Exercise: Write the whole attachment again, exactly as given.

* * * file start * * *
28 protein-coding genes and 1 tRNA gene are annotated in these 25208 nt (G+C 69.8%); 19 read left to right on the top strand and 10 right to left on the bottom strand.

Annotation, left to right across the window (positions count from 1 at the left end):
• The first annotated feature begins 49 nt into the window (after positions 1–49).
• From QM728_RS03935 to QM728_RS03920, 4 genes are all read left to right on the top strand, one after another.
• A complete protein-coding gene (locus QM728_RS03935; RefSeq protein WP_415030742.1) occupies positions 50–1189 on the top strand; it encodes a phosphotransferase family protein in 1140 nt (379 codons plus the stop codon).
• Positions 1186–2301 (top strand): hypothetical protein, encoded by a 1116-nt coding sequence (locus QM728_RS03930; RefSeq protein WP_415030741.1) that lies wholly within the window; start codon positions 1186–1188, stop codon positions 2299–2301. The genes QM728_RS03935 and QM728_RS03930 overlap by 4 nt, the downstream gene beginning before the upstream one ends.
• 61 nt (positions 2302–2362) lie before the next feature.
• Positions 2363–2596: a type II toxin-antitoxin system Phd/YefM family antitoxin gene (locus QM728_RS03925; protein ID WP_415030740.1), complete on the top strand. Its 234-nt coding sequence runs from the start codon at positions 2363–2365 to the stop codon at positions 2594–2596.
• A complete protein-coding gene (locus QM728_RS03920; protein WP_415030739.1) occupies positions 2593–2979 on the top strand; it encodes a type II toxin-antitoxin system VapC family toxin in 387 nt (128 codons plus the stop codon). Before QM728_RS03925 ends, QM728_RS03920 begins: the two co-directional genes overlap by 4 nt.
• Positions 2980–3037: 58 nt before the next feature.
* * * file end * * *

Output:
28 protein-coding genes and 1 tRNA gene are annotated in these 25208 nt (G+C 69.8%); 19 read left to right on the top strand and 10 right to left on the bottom strand.

Annotation, left to right across the window (positions count from 1 at the left end):
• The first annotated feature begins 49 nt into the window (after positions 1–49).
• From QM728_RS03935 to QM728_RS03920, 4 genes are all read left to right on the top strand, one after another.
• A complete protein-coding gene (locus QM728_RS03935; RefSeq protein WP_415030742.1) occupies positions 50–1189 on the top strand; it encodes a phosphotransferase family protein in 1140 nt (379 codons plus the stop codon).
• Positions 1186–2301 (top strand): hypothetical protein, encoded by a 1116-nt coding sequence (locus QM728_RS03930; RefSeq protein WP_415030741.1) that lies wholly within the window; start codon positions 1186–1188, stop codon positions 2299–2301. The genes QM728_RS03935 and QM728_RS03930 overlap by 4 nt, the downstream gene beginning before the upstream one ends.
• 61 nt (positions 2302–2362) lie before the next feature.
• Positions 2363–2596: a type II toxin-antitoxin system Phd/YefM family antitoxin gene (locus QM728_RS03925; protein ID WP_415030740.1), complete on the top strand. Its 234-nt coding sequence runs from the start codon at positions 2363–2365 to the stop codon at positions 2594–2596.
• A complete protein-coding gene (locus QM728_RS03920; protein WP_415030739.1) occupies positions 2593–2979 on the top strand; it encodes a type II toxin-antitoxin system VapC family toxin in 387 nt (128 codons plus the stop codon). Before QM728_RS03925 ends, QM728_RS03920 begins: the two co-directional genes overlap by 4 nt.
• Positions 2980–3037: 58 nt before the next feature.